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VCU Health Tests Preventive Treatment for COVID-19

Man in mask handling test tubes
The antibody drug was developed at Regeneron Pharmaceuticals. (Photo:  Regeneron Pharmaceuticals)

VCU Health started a clinical trial this week of a potential treatment to prevent COVID-19 from spreading among household members.

Dr. Michael Donnenberg, a clinician at VCU health, says the spread of COVID-19 within families can be hard to control: "Household contacts of patients with COVID-19 infection have about a 10 to 15% chance of contracting the disease themselves."

Man in lab coat
Dr. Michael Donnenberg is a professor in VCU's infectious diseases division. (Photo: Kevin Morley/VCU Health)

Donnenberg is leading a clinical trial at VCU Health that uses COVID-19 antibodies he believes could provide almost immediate protection. "The purpose of the study is to test whether antibodies that are engineered in the lab can protect people against getting infected," Donnenberg said.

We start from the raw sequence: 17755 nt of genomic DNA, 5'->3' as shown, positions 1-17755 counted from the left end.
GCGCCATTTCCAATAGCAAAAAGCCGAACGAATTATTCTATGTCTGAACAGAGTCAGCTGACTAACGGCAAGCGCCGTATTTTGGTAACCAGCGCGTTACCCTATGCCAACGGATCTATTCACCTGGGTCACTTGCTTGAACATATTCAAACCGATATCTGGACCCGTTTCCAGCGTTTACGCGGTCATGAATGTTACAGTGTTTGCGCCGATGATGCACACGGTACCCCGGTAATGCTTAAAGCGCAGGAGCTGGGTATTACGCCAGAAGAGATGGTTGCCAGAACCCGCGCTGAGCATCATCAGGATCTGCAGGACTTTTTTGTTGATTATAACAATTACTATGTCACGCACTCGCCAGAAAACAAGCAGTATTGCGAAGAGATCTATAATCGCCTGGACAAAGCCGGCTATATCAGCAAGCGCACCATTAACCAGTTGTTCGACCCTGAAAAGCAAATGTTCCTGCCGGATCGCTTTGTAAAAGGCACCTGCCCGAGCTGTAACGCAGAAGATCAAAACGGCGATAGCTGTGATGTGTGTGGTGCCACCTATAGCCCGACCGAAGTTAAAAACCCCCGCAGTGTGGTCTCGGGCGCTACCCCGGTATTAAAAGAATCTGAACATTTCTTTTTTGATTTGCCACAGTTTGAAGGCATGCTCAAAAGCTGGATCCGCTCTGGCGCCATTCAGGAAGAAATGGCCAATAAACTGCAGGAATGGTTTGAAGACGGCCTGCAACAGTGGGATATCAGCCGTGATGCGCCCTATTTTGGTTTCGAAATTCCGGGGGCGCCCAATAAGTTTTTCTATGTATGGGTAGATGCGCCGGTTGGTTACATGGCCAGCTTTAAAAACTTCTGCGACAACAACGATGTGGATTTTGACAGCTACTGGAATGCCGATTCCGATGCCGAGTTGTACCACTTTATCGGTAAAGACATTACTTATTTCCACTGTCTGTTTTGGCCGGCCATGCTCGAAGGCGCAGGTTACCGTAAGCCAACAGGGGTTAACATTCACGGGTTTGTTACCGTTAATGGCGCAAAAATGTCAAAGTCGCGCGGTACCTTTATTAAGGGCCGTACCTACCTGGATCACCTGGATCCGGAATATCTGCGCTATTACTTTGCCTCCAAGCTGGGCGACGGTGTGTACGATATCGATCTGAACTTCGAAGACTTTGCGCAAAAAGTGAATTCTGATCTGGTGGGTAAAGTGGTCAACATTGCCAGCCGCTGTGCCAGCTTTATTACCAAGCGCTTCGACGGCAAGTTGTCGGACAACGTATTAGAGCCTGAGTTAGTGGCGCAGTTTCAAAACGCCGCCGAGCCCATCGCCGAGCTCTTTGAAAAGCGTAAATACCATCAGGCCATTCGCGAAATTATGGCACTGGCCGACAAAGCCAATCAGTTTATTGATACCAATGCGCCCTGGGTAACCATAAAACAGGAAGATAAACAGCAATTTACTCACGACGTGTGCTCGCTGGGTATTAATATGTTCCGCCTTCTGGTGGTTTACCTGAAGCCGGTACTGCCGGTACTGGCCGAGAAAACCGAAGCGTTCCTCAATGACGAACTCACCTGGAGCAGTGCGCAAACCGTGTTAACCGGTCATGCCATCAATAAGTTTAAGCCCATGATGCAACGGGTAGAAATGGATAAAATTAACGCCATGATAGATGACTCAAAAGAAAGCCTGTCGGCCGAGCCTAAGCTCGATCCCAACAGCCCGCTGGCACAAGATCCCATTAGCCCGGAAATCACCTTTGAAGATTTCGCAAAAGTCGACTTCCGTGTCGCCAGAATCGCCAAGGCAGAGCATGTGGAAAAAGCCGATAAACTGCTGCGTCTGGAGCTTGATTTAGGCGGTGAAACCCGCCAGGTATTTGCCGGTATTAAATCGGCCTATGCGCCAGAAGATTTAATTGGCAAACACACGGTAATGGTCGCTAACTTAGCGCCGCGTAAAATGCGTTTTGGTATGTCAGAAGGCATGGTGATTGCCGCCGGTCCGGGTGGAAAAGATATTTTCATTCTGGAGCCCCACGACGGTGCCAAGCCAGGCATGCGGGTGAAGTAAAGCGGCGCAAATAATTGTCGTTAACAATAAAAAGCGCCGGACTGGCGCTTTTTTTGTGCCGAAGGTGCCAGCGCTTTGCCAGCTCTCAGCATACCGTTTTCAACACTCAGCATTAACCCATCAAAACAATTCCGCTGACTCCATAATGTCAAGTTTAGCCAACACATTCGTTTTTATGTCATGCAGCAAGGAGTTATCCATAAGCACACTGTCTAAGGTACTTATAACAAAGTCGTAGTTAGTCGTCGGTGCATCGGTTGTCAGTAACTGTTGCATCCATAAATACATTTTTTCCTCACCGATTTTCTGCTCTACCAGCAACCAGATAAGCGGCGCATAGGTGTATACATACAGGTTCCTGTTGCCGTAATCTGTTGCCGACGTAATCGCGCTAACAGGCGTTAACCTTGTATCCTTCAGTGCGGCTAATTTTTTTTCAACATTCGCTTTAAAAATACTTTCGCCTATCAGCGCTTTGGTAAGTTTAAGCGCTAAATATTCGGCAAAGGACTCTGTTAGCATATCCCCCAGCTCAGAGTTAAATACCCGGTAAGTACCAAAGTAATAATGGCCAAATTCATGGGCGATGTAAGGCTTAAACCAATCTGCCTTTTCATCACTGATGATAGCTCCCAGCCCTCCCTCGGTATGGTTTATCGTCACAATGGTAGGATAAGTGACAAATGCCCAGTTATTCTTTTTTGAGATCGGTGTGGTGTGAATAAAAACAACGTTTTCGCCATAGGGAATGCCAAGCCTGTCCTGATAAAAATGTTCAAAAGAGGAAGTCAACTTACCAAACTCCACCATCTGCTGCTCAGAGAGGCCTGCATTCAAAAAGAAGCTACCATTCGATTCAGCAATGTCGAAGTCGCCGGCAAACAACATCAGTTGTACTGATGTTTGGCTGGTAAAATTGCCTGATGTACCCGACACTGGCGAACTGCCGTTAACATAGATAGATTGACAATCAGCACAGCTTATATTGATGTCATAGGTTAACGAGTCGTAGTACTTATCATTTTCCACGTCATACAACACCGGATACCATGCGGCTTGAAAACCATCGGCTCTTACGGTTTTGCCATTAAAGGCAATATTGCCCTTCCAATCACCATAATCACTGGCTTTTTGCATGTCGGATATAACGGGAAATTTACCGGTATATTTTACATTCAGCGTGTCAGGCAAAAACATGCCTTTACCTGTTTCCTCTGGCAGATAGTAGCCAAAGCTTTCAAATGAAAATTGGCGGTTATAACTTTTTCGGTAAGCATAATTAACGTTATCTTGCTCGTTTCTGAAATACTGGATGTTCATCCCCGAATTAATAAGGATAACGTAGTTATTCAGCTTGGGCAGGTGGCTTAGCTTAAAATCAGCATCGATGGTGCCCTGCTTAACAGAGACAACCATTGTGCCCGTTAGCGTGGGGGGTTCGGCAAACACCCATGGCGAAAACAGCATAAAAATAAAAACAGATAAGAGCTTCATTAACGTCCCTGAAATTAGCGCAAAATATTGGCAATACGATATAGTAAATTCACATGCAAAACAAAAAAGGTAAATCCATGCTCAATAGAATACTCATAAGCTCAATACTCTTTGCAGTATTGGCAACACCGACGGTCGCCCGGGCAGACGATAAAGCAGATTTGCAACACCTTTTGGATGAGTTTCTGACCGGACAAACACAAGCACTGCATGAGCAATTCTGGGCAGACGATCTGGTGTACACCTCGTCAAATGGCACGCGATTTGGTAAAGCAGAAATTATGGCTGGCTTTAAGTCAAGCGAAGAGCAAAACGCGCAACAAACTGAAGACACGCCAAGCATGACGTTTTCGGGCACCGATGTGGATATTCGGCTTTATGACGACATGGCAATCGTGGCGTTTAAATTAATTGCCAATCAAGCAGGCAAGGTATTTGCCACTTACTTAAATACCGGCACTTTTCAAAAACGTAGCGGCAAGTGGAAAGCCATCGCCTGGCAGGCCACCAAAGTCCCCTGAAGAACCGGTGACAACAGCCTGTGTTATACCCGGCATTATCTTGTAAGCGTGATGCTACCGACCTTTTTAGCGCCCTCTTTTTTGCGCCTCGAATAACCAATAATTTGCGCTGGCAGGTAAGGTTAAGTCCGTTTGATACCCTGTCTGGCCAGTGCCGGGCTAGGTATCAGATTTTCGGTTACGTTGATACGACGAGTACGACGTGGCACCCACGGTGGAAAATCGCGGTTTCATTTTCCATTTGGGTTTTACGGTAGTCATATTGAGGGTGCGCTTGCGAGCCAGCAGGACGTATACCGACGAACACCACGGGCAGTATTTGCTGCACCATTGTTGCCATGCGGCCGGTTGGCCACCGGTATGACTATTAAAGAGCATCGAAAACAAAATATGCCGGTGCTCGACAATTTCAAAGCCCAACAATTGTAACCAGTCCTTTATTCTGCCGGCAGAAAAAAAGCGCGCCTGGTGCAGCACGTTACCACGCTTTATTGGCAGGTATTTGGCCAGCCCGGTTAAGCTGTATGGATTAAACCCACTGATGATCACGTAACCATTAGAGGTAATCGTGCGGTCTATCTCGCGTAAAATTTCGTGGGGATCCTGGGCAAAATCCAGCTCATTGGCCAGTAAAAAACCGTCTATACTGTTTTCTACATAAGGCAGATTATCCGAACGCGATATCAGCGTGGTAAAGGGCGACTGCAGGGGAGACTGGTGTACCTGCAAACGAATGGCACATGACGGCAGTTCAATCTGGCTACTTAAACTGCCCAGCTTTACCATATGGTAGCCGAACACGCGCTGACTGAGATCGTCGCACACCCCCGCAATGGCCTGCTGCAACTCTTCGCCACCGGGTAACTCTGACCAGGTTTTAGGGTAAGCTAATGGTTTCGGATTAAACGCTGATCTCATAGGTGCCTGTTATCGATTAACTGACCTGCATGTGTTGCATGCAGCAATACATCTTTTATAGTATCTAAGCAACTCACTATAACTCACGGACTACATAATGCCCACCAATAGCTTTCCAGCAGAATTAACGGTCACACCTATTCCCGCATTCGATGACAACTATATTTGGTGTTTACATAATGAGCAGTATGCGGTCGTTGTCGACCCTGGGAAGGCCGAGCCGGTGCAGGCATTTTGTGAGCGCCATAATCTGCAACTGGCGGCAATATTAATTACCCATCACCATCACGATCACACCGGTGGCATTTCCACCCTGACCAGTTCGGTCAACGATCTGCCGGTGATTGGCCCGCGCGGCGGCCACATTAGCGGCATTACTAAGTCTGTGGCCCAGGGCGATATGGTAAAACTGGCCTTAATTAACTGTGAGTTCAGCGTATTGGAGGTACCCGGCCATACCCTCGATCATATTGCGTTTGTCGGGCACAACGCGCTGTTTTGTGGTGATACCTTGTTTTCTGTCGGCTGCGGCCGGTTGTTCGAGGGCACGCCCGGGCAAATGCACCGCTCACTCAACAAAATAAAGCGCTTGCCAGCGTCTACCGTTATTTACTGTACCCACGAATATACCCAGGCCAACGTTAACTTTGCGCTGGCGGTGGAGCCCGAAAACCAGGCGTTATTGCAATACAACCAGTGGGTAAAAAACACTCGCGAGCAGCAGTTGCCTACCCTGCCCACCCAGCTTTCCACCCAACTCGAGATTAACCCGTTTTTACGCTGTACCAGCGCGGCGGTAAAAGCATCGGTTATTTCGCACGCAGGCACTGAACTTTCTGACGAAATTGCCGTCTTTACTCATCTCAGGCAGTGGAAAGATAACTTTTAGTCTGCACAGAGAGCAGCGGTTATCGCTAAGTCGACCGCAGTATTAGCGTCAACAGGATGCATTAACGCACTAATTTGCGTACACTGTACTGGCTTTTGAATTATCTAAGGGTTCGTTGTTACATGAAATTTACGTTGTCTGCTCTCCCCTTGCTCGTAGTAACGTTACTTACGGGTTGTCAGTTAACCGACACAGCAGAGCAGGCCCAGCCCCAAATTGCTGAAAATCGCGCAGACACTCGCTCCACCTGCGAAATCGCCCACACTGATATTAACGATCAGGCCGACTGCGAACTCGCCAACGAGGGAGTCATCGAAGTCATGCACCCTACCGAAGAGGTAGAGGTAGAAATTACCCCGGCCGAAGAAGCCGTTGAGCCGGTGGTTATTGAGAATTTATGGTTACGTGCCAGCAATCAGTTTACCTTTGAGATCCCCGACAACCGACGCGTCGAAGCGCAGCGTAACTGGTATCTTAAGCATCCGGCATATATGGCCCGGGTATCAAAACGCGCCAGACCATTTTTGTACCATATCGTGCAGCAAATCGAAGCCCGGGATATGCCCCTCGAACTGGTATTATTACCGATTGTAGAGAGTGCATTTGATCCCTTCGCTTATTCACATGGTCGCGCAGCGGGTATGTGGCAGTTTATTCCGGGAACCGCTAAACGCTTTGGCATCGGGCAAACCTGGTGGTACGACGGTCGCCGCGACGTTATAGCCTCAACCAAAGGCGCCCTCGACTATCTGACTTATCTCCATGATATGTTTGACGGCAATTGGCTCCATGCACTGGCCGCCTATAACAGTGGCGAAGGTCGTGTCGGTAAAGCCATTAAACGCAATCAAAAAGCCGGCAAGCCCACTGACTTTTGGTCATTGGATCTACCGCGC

Administering the antibodies directly by injection could give the body the components it needs to be immune, but the approach comes with its own drawbacks. "If it works, it would be effective very quickly much faster than a vaccine would, but it wouldn’t last nearly as long as a vaccine can," Donnenberg said.

Early results have been promising. Donneberg said, “I am very optimistic about it because it works so well in cell culture and it works so well in animals, so far.”  The trials have just begun in Richmond, one of several sites across the country testing the new treatment. Volunteers will be recruited from among household members of COVID patients at VCU Health.